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Wednesday, May 13, 2009

Despite the curbs, pharmacies continue to sell swine flu drug

Relatives of one of the two suspects for H1N1 flu wait outside the Isolation Ward at Rajiv Gandhi Institute of Chest Diseases in Bangalore on May 9.

Bangalore: Despite an advisory issued by the Union Health Ministry that says chemists in India are not authorised to sell Oseltamivir Phosphate (Tamiflu) in retail outlets, several medical stores in Bangalore are selling this medicine to people across the counters.

The Hindu found that this medicine, the only known anti-viral drug for treatment of the Influenza A (H1N1) virus, was easily available in stores across the city. The staff of a popular store in Vijaynagar were even ready to sell it without a prescription from the doctor. A strip of 10 capsules manufactured by Roche, the first company that was issued a licence to manufacture the drug in India in October 2005, costs Rs. 1,700. “But we cannot give you a bill for the medicine as it is an imported drug,” a chemist at the store told this reporter.

Two other stores in Indiranagar also had the medicine on their shelves.

The Union Health Ministry’s advisory says indiscriminate use of this drug by people could result in the virus developing resistance to this only known treatment of the H1N1 influenza.

“The Government of India has adequate stock of this drug that shall be distributed free through the Public Health Network if required,” the advisory says.

The Drugs Controller General of India (DCGI) Surindra Singh told The Hindu over phone from Delhi that if the stores were found selling it, they would be raided and punished. “It is illegal to sell the drug in retail following the advisory as the virus could develop resistance to the drug if it is used indiscriminately. Apart from swine flu, this drug is also used as an anti-viral medicine for several other infections such avian flu (H5N1 virus) and also for poultry,” he said.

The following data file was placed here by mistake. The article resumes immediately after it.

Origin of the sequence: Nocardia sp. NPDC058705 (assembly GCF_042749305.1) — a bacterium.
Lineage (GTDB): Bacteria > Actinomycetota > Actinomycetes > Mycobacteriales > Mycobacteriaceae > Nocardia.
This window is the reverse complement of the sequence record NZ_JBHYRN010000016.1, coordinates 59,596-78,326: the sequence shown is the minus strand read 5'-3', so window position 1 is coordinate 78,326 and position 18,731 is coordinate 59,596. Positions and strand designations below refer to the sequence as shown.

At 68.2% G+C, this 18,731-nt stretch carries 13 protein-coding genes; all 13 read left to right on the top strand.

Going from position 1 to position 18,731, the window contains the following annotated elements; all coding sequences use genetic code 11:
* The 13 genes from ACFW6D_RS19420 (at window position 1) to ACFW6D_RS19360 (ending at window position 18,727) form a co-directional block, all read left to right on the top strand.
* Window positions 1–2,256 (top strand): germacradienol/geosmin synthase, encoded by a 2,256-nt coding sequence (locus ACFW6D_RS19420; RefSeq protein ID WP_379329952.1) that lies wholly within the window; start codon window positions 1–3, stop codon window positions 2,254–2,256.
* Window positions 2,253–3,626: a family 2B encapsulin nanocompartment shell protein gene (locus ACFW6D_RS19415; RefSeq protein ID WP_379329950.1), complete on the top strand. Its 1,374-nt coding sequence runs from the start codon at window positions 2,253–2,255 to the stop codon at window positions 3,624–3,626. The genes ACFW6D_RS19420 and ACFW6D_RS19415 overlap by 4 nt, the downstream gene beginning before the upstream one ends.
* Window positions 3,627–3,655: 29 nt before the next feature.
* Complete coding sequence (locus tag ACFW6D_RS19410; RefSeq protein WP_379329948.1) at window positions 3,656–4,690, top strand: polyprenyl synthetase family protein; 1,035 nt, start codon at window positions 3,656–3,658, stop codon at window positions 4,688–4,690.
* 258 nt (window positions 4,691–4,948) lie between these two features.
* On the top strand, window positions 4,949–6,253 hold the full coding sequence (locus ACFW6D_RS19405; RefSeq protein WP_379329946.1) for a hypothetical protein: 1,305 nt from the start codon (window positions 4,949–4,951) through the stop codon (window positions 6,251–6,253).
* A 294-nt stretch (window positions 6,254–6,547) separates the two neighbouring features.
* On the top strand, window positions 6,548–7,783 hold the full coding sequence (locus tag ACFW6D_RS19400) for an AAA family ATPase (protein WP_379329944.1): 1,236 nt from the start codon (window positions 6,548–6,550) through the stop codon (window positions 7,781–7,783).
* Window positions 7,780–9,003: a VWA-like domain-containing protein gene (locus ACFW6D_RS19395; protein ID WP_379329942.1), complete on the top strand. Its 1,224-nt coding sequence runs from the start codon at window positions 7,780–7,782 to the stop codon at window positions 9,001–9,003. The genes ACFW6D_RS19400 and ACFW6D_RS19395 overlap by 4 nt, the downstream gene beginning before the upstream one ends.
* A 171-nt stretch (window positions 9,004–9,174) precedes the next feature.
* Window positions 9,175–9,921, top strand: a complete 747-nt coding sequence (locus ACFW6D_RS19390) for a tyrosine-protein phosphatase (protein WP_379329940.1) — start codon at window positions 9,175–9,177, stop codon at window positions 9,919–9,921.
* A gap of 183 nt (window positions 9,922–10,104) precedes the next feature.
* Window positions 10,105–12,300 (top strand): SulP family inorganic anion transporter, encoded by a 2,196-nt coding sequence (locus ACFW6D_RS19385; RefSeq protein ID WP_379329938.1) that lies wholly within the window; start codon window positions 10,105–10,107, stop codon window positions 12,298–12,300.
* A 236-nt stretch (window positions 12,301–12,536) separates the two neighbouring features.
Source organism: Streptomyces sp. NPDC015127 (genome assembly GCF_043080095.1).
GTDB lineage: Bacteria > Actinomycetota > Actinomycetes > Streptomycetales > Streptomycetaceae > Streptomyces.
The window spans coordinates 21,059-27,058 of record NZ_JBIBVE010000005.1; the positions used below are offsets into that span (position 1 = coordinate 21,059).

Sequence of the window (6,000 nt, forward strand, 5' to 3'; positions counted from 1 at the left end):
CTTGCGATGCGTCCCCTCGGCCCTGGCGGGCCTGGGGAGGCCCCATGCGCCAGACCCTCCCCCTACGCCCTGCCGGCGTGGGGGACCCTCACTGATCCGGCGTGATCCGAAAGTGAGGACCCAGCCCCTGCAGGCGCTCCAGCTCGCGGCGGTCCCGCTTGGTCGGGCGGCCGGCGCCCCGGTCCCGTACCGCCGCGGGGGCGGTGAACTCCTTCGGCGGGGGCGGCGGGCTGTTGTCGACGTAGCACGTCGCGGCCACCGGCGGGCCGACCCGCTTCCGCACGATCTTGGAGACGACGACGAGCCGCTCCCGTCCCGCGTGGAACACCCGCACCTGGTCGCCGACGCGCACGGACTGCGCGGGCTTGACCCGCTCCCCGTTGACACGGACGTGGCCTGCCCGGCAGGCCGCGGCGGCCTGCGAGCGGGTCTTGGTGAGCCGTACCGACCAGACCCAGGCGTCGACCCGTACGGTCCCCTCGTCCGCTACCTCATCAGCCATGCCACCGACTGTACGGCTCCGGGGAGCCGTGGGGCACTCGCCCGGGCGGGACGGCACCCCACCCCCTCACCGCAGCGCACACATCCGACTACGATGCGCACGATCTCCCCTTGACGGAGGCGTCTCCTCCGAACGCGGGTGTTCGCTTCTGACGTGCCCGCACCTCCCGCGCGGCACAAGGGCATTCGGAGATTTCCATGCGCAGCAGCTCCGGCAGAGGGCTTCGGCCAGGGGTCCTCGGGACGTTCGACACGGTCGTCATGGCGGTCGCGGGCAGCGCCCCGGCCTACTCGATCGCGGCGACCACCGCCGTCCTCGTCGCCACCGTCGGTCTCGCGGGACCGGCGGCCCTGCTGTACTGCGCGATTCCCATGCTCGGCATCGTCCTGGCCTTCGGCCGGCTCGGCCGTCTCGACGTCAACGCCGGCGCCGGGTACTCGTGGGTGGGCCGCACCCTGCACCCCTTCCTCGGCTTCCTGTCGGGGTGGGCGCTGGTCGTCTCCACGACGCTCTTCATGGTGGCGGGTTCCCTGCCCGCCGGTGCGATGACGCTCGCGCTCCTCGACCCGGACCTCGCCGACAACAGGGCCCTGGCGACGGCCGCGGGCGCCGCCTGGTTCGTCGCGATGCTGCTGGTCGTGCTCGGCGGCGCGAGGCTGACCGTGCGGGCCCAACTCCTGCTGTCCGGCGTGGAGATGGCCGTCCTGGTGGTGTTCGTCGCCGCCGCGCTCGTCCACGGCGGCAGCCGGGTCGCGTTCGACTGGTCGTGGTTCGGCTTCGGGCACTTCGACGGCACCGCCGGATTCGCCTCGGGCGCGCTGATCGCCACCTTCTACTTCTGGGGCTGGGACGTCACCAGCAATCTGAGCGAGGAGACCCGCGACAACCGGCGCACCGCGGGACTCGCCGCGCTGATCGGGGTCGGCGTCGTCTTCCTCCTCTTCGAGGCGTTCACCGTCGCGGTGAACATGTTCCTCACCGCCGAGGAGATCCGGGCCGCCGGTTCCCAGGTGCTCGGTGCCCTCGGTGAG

Revealing that several private hospitals had requested the Union Health Ministry to allow them to stock Tamiflu to ensure that they had adequate stocks in case of any eventuality, Dr. Singh said: “May be these chemists are giving it to their regular customers. But it is illegal.” He said he had written to all the four zonal and two sub-zonal Drug Control offices in the country to direct the State Drugs Control officials to ensure that Tamiflu is not available in medical outlets in their jurisdiction. “If it is found in Bangalore, the issue needs to be addressed by the State Drugs Controller. As there is no provision under the Drugs and Cosmetics Act as on date to restrict the sale of any drug, the advisory has been issued under the Essential Commodities Act,” he explained.

Drugs Controller of Karnataka B.R. Jagashetty said he was not aware of the advisory as he was yet to receive a copy. “But if you tell us where it is being sold, we will raid the outlets,” he said.

Principal Secretary (Health and Family Welfare) M. Madan Gopal termed the sale as illegal too. Explaining that some doctors might be prescribing it as a combination drug to treat viral infections, Mr. Gopal said: “We have noticed that most medical stores do not follow the prescribed rules and regulations. The Drugs Controller of Karnataka will initiate action against all violators.”

“We have enough stocks of the drug and will supply free to those who need it in case of an eventuality. I appeal to the people not to panic as not a single case has been tested positive for swine flu in the country,” he said.

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